Comics are sh*t.

Easily the coolest storyteller in the history of cool storytellers’: Quentin Tarantino  is a formidable force in the wonderful world of favourable fiction.

His fans love him almost unconditionally and why shouldn’t they?  His work often has funny, cool, smart and beautiful things crammed inside it all at once and it’s unquestionably its own animal.   His more recent work has seen him succeed in beating history to death with a genre shaped movie-stick and he’s made us all laugh, cry and gasp in the process.  His casting, music choices, cinematography and dialog are stand-out and the end result is cult-classic after cult-classic.  His movies are also starting to receive the appropriate amount of wider critical acclaim too and it’s about time.

I’m a fan.  Plain and simple.  I’m interested in anything this man says or does and I hope there’s plenty more to come.  Django Unchained is his latest release and — lucky for us — there’s a supporting comic book this time around.  Score.

Quite intentionally, I haven’t seen the movie yet and I may not allow myself to see it until I’ve read the whole story on printed page.  The comic book is the original screenplay in its entirety, complete with unseen set-pieces and scenes that were deleted from the movie in the interests of saving time.  It’s the whole story as initially intended…  in a comic! again, score.

Having read the first issue, the book is… as you’d expect, an accomplished read.  Teasing narrative and glorious dialog draped in professional, familiar storytelling and confident poise.  Tarantino knows what he’s doing, we’re in good hands.   The art is pleasing and seems to compliment the words nicely, it’s equal parts scratchy and clean with a nice amount of ‘serious’ thrown in for good measure.  There are a few panels that sell the more… cartoony side of Guera’s range but, that’s OK.  The flashback panels make for a welcomed contrast stylistically and the colour palette is clear and honest defining the 3 main sections in the first issue nicely.  Light and dark are employed intelligently too and a good amount of time is gobbled up by night and day.  It’s a good start from the artists.

When an accomplished storyteller starts on down the road of story, the superior telling is achieved by use of patience.  Have a point and make it without deviating.  Give every single moment inside the story an increased value by sharing that ‘point’ throughout the piece and then conclude it.  We’re simply downloading some of the creators brain from (in this case) a comic book and as is the case with a lot of comic book writers these days, they were fans of comics first, read only comics growing up and now they write comics, for comic fans and to be honest, a large chunk of what’s being printed right now is amateurish and lazy.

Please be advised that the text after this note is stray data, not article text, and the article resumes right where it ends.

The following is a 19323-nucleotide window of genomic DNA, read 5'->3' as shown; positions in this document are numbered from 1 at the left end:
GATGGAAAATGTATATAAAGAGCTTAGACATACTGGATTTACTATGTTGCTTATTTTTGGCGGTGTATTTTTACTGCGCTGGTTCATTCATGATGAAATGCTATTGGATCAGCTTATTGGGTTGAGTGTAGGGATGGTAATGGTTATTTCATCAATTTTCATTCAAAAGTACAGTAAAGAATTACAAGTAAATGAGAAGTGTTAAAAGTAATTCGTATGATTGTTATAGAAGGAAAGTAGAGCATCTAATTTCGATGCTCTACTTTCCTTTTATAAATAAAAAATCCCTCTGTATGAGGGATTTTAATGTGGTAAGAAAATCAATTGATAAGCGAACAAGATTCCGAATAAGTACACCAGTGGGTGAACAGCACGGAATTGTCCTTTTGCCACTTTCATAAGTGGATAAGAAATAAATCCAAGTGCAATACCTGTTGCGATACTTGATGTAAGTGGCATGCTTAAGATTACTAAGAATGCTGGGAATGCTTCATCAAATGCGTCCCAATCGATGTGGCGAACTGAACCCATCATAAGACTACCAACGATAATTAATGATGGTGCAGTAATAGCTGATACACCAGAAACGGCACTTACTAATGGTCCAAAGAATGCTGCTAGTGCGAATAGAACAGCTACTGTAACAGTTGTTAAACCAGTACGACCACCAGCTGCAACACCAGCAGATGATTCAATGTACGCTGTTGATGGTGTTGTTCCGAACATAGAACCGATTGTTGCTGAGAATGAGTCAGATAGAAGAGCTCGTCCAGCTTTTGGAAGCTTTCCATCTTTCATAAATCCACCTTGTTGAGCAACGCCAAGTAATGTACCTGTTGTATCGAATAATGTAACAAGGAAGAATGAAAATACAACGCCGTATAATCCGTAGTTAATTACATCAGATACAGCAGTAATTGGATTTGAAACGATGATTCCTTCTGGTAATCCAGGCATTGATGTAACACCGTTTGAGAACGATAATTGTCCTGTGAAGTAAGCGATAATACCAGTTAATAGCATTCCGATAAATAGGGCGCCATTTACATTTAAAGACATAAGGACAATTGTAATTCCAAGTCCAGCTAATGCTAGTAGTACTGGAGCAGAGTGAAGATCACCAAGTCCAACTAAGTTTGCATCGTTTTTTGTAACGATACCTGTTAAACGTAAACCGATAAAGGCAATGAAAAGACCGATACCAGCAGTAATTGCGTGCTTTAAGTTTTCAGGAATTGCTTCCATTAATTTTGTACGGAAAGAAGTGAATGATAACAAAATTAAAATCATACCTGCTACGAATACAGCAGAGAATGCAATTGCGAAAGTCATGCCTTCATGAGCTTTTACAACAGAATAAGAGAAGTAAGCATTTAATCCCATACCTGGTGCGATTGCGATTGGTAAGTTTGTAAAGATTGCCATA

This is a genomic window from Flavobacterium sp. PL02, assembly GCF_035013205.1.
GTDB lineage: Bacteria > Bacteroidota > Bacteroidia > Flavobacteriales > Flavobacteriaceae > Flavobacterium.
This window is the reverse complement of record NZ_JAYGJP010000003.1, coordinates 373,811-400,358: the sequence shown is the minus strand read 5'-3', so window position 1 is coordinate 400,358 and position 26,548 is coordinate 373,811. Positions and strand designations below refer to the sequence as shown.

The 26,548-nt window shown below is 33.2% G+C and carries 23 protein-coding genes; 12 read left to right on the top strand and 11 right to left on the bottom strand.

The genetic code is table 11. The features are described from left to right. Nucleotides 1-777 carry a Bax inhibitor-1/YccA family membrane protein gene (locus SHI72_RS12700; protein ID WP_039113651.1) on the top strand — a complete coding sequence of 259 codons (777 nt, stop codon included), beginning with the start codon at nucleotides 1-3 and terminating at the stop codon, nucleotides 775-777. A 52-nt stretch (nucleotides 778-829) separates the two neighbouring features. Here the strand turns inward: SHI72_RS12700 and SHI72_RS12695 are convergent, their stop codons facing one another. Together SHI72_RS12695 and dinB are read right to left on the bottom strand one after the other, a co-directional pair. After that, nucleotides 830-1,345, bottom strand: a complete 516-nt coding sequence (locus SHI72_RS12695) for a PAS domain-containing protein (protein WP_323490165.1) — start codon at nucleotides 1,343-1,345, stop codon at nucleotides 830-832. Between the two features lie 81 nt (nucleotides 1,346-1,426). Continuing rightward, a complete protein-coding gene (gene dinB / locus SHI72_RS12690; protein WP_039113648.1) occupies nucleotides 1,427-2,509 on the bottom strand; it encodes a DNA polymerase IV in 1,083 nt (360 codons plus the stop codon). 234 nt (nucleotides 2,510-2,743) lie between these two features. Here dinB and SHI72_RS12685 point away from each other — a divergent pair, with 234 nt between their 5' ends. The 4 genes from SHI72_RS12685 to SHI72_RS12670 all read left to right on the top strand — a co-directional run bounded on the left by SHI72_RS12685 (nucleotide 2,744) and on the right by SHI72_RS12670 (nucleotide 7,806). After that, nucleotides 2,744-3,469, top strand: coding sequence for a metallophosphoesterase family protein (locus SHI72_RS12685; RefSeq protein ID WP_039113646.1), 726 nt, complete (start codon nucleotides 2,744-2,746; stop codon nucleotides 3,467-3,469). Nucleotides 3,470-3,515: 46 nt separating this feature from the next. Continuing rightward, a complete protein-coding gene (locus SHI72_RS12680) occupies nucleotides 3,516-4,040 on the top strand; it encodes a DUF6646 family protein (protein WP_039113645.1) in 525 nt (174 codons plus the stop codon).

When a comic book is treated to the chiefly abilities of a great storyteller, a true literary artist capable of executing an impressive result, legitimate product is produced and will be recognised beyond and outside the comic book crowed.

The moment-to-moment reveal of knowledge, character and circumstance is perfectly planned in Django Unchained #1, giving extra weight and value to both large and small pay-off moments throughout the story.  Very basic storytelling tools are rarely employed by comic writers these days, often due to available time and space between the ‘action’ no doubt.  A truly talented writer — usually with no editorial restraints — will take the time to really explain the stakes, giving story-beats down the road a bigger payoff, or   they’ll tease the obvious thing and twist you toward the un-expected.

For example:  In a story… imagine the moment two people are sitting across from each other at a table and one rolls an apple to the other.  Fine, got it.  The end.  In a story (told by a true artist) time would be taken to explain the stakes and the potential circumstances that could be built into a moment like that.  Say, the two people are prisoners of war and haven’t eaten properly for weeks, they could also have feelings for each other and are not able to share that properly as they’re chained to the wall.  Prior to our main apple rolling moment, we might be treated to a similar event where another prisoner is caught giving a piece of bread to a child (whom is also chained to the wall) and as a result of being in possession of food and attempting to share it, the prisoner is marched into view of all and their hands and feet are savagely sliced off by the POW guards in an overwhelming and bloody show, without a moment’s hesitation.  Now we know what’s at stake… and when the apple is finally rolled across the table between our two lead characters, you’d be invested.  The suspense and anticipation would shoot through the roof as the imperfectly shaped apple rolls, exposed and slowly across the jagged and uneven table in plain sight! for all the sword wielding guards to see if they happen to be watching.   It would meander its way toward the open, shaking and starving hand of our heroes teary crush and an otherwise dull moment is seasoned with emotion, meaning and danger.